2014 National Park visitor spending effects: economic contributions to local communities, states, and the nation

Product Type: 

Contractor Report

Year: 

2015

Author(s): 

Cullinane Thomas, C.M., C.C. Huber, and L. Koontz

Suggested Citation: 

Cullinane Thomas, C.M., C.C. Huber, and L. Koontz. 2015. 2014 National Park visitor spending effects: economic contributions to local communities, states, and the nation. Natural Resource Report NPS/NRSS/EQD/NRR—2015/947. Fort Collins, Colorado: National Park Service. 50 p.

Executive Summary

The National Park Service (NPS) manages the Nation’s most iconic destinations that attract millions of visitors from across the Nation and around the world. Trip-related spending by NPS visitors generates and supports a considerable amount of economic activity within park gateway communities. This economic effects analysis measures how NPS visitor spending cycles through local economies, generating business sales and supporting jobs and income.

In 2014, the National Park System received over 292 million recreation visits. NPS visitors spent $15.7 billion in local gateway regions (defined as communities within 60 miles of a park). The contribution of this spending to the national economy was 277 thousand jobs, $10.3 billion in labor income, $17.1 billion in value added, and $29.7 billion in output. The lodging sector saw the highest direct contributions with 48 thousand jobs and $4.8 billion in output directly contributed to local gateway economies nationally. The sector with the next greatest direct contributions was restaurants and bars, with 60 thousand jobs and $3.2 billion in output directly contributed to local gateway economies nationally.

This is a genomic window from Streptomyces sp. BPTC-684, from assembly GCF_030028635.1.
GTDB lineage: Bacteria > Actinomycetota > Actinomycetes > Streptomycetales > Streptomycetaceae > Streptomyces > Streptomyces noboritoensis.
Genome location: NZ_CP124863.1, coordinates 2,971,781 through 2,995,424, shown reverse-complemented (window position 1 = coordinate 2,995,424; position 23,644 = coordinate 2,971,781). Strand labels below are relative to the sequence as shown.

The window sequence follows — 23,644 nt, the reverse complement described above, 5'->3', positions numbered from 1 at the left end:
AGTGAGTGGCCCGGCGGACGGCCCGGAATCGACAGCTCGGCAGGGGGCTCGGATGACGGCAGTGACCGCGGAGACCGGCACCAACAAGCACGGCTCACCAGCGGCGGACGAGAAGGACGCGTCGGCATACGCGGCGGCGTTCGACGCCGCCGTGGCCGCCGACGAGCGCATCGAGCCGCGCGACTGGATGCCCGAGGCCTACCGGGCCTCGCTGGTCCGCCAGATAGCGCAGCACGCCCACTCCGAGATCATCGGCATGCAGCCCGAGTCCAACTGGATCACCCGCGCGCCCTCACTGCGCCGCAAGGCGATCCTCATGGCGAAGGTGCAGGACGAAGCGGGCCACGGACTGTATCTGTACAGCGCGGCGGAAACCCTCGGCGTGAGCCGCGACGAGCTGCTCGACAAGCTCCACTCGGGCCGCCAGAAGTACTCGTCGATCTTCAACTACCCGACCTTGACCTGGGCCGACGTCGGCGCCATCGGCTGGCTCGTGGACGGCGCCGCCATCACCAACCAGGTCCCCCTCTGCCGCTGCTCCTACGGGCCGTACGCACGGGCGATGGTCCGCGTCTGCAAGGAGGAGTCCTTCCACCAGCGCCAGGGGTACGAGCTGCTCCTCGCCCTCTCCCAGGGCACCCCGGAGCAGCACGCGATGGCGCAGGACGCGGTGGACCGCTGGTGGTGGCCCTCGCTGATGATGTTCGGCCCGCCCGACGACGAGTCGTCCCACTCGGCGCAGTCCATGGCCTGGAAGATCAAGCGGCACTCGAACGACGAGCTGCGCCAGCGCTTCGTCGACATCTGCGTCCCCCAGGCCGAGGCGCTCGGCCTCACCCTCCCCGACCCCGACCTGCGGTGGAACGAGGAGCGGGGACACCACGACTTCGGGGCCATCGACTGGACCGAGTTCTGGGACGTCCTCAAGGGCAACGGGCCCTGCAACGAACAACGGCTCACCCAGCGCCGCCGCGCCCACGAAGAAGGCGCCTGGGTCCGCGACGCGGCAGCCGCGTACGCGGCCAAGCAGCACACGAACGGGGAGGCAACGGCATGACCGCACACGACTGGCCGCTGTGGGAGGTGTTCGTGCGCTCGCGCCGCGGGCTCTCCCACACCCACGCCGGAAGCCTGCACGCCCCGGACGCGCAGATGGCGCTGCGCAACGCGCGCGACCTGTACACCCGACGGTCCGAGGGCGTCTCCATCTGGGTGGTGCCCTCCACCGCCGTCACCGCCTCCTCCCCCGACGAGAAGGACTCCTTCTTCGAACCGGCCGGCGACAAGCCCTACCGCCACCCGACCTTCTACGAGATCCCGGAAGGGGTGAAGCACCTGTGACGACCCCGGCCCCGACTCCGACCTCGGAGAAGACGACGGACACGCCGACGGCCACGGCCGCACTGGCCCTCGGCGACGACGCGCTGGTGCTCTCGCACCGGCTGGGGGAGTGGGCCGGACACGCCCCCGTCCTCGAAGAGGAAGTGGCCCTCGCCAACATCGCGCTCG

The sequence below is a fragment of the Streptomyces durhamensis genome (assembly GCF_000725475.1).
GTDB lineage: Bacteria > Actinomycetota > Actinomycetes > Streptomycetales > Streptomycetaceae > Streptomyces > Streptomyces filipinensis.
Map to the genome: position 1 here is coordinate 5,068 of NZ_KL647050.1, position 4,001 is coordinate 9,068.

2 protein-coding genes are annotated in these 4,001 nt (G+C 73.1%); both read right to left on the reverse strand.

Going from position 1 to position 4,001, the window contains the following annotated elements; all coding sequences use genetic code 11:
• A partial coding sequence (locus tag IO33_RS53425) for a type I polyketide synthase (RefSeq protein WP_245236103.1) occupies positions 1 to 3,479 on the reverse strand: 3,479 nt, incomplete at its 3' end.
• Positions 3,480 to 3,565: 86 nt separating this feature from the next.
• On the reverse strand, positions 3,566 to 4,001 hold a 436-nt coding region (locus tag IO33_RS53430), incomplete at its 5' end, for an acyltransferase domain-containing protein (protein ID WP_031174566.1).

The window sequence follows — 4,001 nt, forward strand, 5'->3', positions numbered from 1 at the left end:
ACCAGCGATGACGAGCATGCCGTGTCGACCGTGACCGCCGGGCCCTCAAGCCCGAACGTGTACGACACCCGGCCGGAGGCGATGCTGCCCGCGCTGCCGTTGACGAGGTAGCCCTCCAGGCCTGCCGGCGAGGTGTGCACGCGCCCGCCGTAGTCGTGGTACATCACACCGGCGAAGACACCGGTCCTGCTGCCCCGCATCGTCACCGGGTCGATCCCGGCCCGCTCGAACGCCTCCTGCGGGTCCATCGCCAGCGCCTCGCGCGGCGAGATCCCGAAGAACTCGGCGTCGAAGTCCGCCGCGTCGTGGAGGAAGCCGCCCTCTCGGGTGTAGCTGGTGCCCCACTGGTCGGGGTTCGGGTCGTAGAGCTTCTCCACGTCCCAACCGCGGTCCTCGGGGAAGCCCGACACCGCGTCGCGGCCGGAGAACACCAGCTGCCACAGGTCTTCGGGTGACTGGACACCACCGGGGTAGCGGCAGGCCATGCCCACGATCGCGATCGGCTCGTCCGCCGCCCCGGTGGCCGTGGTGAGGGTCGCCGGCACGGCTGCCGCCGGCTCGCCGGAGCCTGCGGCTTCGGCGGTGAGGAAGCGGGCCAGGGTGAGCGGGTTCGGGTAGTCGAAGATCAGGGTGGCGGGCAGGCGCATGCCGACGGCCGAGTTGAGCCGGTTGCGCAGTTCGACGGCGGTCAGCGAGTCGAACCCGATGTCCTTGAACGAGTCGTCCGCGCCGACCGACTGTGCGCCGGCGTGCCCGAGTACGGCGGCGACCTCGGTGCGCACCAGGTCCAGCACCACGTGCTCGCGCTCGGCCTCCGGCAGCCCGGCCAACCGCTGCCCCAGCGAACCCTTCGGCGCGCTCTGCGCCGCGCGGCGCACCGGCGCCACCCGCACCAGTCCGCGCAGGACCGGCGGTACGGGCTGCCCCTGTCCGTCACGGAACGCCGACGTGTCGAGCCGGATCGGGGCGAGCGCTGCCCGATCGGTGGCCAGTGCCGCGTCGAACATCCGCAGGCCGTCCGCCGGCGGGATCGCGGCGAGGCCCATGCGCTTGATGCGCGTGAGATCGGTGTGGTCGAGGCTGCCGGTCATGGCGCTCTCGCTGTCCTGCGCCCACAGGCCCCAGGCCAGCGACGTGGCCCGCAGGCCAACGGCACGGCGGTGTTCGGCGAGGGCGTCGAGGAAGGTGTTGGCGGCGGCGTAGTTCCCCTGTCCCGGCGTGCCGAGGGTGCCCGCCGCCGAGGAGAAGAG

New this year, results from the Visitor Spending Effects report series are available online via an interactive tool. Users can explore current year visitor spending, jobs, labor income, value added, and output effects by sector for national, state, and local economies. This interactive tool is available via the NPS Social Science Program webpage at http://www.nature.nps.gov/socialscience/economics.cfm.

      

Cathy Cullinane Thomas
Cathy Cullinane ThomasChris HuberLynne Koontz